1 never do clinics the same twice, which helps to keep them fresh, but I follow a general outline. I’ve devised a sort of a six–point system of practising drum set over a period of about two hours a day; you give approximately twenty minutes or so to each of six different areas. Such as warming up; such as practising your rhythm, which a lot of drummers don’t do enough—not just solo, but practise rhythm with records and tapes, so that you get equally good at your jazz, Latin and rock playing.

Practising a certain period of time on your sight–reading, so that you’re as good a sight–reader as the first trumpet player is—which is really important in many areas of work. Things like that—this seems to be receiving a good reception from drummers.

The reason I developed this outline was because of what a lot of them said to me in the past. They want to practise, and they’re willing to perspire, but they’re not sure what they should practise on set. And I think there’s an interesting reason, since, in our history, so many of the great drummers were sort of seat–of–the–pants learners, drum set teaching itself is still in its infancy, compared to brass, reeds or strings. We’ve only recently had good drum set books, in the States—in the last few years.

Teachers like myself used to write everything out, and hand—print it or Xerox it on a machine or something. For many years, we didn’t have the texts and things that the other instruments had. I mean for full set things that you use your feet, all your drums for. Not just a snare drum book—we’ve had wonderful snare drum books for fifty years, but we haven’t had too many dealing with all of the components of the drum set. So it’s much better today, for that reason.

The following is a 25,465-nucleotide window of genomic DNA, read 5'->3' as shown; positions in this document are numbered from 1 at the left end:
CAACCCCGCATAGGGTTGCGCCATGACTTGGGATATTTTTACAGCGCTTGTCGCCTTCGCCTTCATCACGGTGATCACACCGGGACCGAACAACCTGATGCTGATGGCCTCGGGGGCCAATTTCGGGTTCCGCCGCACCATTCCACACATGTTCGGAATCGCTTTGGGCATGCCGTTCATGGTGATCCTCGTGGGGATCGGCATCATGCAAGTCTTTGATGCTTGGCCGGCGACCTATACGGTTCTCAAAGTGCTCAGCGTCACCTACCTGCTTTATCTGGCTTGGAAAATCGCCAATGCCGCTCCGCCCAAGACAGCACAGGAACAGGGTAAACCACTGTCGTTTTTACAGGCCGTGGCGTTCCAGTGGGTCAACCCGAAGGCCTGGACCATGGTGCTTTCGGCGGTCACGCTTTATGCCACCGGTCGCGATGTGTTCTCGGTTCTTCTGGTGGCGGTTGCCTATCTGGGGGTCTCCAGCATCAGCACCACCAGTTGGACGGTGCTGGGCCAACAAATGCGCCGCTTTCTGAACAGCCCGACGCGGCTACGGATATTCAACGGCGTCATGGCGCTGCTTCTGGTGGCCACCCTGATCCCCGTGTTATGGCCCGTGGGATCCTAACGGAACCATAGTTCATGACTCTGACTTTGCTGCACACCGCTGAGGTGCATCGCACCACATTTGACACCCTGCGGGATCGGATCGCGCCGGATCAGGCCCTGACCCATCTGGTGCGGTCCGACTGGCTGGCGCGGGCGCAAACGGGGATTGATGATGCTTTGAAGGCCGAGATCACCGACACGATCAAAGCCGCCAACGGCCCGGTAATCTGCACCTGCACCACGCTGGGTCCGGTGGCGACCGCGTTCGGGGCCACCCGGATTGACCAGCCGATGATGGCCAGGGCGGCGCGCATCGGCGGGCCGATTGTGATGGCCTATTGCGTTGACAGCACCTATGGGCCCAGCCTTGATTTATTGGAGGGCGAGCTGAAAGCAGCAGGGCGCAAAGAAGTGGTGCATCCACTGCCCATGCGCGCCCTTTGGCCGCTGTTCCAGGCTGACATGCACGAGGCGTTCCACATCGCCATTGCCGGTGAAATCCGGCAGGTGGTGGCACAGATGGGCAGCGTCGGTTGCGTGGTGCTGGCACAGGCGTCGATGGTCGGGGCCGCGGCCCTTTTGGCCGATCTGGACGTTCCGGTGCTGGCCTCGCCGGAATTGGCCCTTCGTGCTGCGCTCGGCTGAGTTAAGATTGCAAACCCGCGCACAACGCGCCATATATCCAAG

Good feedback is important—dealing with the questions that come up. In Manchester, for instance, we had some of the most interesting provocative questions from the audience. I was so pleased, because this helps the clinician. It’s not that you need the questions, but it makes it more interesting, because in one area you might get a lot of different questions than in another area, and sometimes I’ll say: “Thank you. I forgot to mention that.” You know, you might pass over on tuning, and you should have put a little time in on that.

Because I don’t do a word–for–word thing.

I don’t think I can say there are too many standard questions, but the few that get repeated most of all . . .how do you play so fast and stay relaxed, or without getting tired? That’s a very common question. The answer is: I grew up in the bebop era, where playing these super–duper fast tempos was the thing you had to learn. I’m mostly self–taught; I only had one teacher for about two years when I was a kid, and the rest I learned by myself. But I think my two years with a teacher really gave me a good foundation; so I have always respected teaching a great deal. I have studied tympani, vibes and stuff with other teachers, but as far as drum set goes, I think I’m more self–taught than anything. I found out a long time ago that I was able to help other guys; I seem to have a good kind of way of teaching, I guess. It’s basically simple; you must always get back down to their level when you teach. Remember how it was for you at that stage of the game, and don’t teach them on too high a plane for where they are.

I would say another most common question might be about tuning. A lot of chaps are very confused about how to tune the drum set; so we suggest a few things to them. Sometimes we relate certain pitches; like, I have eight tom–toms, and I tune them in minor thirds descending.